Thomas' argument was entrenched in the belief that since the Constitution¿s Due Process Clause was found not to secure a right to an abortion in Friday's ruling, the court should apply that same logic to other landmark cases

Thomas’ argument was entrenched in the belief that since the Constitution’s Due Process Clause was found not to secure a right to an abortion in Friday’s ruling, the court should apply that same logic to other landmark cases

Thomas cited three in particular - including 1965's Griswold v. Connecticut, which allowed for married couples to buy and use contraception, and 2015's Obergefell v. Hodges, which allowed same-sex couples (pictured) to legally marry

Thomas cited three in particular – including 1965’s Griswold v. Connecticut, which allowed for married couples to buy and use contraception, and 2015’s Obergefell v. Hodges, which allowed same-sex couples (pictured) to legally marry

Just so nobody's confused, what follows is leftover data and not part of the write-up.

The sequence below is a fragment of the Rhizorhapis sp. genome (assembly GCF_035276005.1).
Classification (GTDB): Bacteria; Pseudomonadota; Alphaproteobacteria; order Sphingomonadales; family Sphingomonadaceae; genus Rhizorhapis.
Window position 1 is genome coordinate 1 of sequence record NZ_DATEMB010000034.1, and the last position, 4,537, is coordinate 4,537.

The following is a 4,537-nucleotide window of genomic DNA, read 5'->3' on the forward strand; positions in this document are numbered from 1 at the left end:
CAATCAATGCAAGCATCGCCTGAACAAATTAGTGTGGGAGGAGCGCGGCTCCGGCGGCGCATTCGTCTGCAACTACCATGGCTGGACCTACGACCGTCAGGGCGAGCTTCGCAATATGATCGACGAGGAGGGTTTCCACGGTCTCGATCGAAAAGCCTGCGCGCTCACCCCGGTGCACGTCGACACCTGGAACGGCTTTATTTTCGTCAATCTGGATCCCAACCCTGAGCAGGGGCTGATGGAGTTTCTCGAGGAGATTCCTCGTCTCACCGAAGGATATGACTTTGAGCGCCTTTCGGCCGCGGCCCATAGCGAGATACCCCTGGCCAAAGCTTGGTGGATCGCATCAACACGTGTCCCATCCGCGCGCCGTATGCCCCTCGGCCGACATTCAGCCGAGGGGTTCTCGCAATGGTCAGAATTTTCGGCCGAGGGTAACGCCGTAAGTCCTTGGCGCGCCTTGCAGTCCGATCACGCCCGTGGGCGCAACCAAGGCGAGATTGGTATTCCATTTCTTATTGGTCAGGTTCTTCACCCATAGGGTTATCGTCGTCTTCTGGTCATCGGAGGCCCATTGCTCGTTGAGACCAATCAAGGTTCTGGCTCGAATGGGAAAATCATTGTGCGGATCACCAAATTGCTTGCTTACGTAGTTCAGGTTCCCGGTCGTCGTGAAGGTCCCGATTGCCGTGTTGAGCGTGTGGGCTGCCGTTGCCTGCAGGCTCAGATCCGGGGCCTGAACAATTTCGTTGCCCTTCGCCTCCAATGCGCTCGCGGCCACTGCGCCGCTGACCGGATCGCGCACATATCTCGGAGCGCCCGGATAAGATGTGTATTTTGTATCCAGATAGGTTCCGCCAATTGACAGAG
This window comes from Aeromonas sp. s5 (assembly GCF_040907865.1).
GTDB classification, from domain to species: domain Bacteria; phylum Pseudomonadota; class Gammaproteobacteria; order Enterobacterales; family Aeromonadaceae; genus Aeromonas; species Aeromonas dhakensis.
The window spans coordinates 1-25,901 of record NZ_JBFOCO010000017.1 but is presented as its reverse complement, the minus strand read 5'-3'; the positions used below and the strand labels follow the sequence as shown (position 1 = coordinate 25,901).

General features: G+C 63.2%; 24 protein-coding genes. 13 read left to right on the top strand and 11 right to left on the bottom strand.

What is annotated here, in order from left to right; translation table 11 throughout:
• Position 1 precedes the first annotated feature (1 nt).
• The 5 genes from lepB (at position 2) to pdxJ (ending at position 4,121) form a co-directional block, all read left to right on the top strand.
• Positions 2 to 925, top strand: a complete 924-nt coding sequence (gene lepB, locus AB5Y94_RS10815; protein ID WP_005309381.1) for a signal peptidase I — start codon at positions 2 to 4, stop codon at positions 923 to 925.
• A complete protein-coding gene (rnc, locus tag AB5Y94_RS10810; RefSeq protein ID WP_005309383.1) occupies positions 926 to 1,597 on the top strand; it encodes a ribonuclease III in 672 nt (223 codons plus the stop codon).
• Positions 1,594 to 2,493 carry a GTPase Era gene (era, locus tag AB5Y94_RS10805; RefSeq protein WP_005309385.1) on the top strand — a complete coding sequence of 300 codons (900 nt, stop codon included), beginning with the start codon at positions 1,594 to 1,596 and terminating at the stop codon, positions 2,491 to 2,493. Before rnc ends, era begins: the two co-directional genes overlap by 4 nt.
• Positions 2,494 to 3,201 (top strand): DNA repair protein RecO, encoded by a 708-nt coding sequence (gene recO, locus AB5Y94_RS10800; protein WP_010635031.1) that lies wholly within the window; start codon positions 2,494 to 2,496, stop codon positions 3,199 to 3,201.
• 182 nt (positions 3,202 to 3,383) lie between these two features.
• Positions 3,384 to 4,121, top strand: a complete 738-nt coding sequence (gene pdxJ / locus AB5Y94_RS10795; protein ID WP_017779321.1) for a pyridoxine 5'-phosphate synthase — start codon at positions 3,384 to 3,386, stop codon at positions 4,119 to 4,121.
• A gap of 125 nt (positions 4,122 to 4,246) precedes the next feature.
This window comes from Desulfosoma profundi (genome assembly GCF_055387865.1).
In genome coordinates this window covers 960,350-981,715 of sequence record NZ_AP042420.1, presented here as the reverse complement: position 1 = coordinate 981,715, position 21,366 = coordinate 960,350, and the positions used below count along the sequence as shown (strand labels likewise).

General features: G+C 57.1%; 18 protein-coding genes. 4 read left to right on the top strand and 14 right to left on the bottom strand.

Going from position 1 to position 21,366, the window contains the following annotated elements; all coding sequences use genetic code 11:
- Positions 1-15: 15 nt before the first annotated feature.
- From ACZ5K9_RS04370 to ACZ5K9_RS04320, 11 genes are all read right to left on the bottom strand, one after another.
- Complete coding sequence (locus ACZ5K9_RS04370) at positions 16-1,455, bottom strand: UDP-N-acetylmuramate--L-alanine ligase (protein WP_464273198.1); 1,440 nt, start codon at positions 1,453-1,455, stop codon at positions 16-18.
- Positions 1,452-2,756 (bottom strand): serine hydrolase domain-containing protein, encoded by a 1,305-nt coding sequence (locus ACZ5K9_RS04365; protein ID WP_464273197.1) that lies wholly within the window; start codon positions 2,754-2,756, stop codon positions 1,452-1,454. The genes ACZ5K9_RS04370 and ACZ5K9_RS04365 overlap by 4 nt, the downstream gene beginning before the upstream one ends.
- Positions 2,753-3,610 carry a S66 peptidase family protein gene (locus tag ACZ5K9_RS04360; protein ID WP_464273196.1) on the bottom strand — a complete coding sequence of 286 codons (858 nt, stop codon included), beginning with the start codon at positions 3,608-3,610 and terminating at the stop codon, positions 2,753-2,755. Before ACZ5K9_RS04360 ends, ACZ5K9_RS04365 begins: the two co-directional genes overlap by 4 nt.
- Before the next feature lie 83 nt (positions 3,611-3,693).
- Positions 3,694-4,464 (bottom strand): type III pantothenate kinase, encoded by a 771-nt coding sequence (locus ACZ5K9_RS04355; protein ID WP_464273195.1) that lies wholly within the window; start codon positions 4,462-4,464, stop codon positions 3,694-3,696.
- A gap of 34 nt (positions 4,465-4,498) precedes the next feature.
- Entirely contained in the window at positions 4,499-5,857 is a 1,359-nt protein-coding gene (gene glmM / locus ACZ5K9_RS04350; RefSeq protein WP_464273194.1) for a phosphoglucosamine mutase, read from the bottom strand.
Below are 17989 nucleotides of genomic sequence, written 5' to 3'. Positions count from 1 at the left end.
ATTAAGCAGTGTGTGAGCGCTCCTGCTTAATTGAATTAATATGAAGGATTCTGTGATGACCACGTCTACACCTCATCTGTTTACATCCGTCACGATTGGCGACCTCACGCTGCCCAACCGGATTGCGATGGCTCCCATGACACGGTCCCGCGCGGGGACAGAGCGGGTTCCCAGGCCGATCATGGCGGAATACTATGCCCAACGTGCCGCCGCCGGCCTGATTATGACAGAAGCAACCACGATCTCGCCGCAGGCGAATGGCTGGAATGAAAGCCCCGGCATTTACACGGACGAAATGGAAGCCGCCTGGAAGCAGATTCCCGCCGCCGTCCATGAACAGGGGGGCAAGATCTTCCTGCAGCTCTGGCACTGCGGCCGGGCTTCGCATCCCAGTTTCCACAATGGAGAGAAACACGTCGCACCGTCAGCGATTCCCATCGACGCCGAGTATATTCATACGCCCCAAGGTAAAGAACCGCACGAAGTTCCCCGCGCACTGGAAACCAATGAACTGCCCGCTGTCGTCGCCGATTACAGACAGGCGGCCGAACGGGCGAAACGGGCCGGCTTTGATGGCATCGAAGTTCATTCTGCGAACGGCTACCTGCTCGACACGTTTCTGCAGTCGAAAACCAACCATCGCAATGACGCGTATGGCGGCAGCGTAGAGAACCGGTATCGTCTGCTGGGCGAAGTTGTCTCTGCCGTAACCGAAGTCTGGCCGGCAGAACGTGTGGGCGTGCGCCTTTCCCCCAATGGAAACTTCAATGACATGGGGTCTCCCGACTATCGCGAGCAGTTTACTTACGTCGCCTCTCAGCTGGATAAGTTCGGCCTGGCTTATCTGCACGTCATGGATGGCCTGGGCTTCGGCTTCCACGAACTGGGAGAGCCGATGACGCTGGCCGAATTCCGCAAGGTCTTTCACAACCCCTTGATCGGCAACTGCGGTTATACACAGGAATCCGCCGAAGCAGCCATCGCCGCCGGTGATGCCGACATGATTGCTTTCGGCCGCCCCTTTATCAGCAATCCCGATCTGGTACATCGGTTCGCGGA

President Joe Biden addressed the nation from the White House's Cross Hall on Friday calling it 'a very solemn moment' and a 'sad day for the court and the country.' He also warned: 'If the rationale of the decision as released were to be sustained, a whole range of rights are in question. A whole range of rights'

President Joe Biden addressed the nation from the White House’s Cross Hall on Friday calling it ‘a very solemn moment’ and a ‘sad day for the court and the country.’ He also warned: ‘If the rationale of the decision as released were to be sustained, a whole range of rights are in question. A whole range of rights’  

Perhaps most shockingly, though, the jurist suggested the court also reexamine Lawrence v. Texas, a 2003 judgement that ruled that nixed some states’ century-old criminal sanctions on citizens who committed sodomy.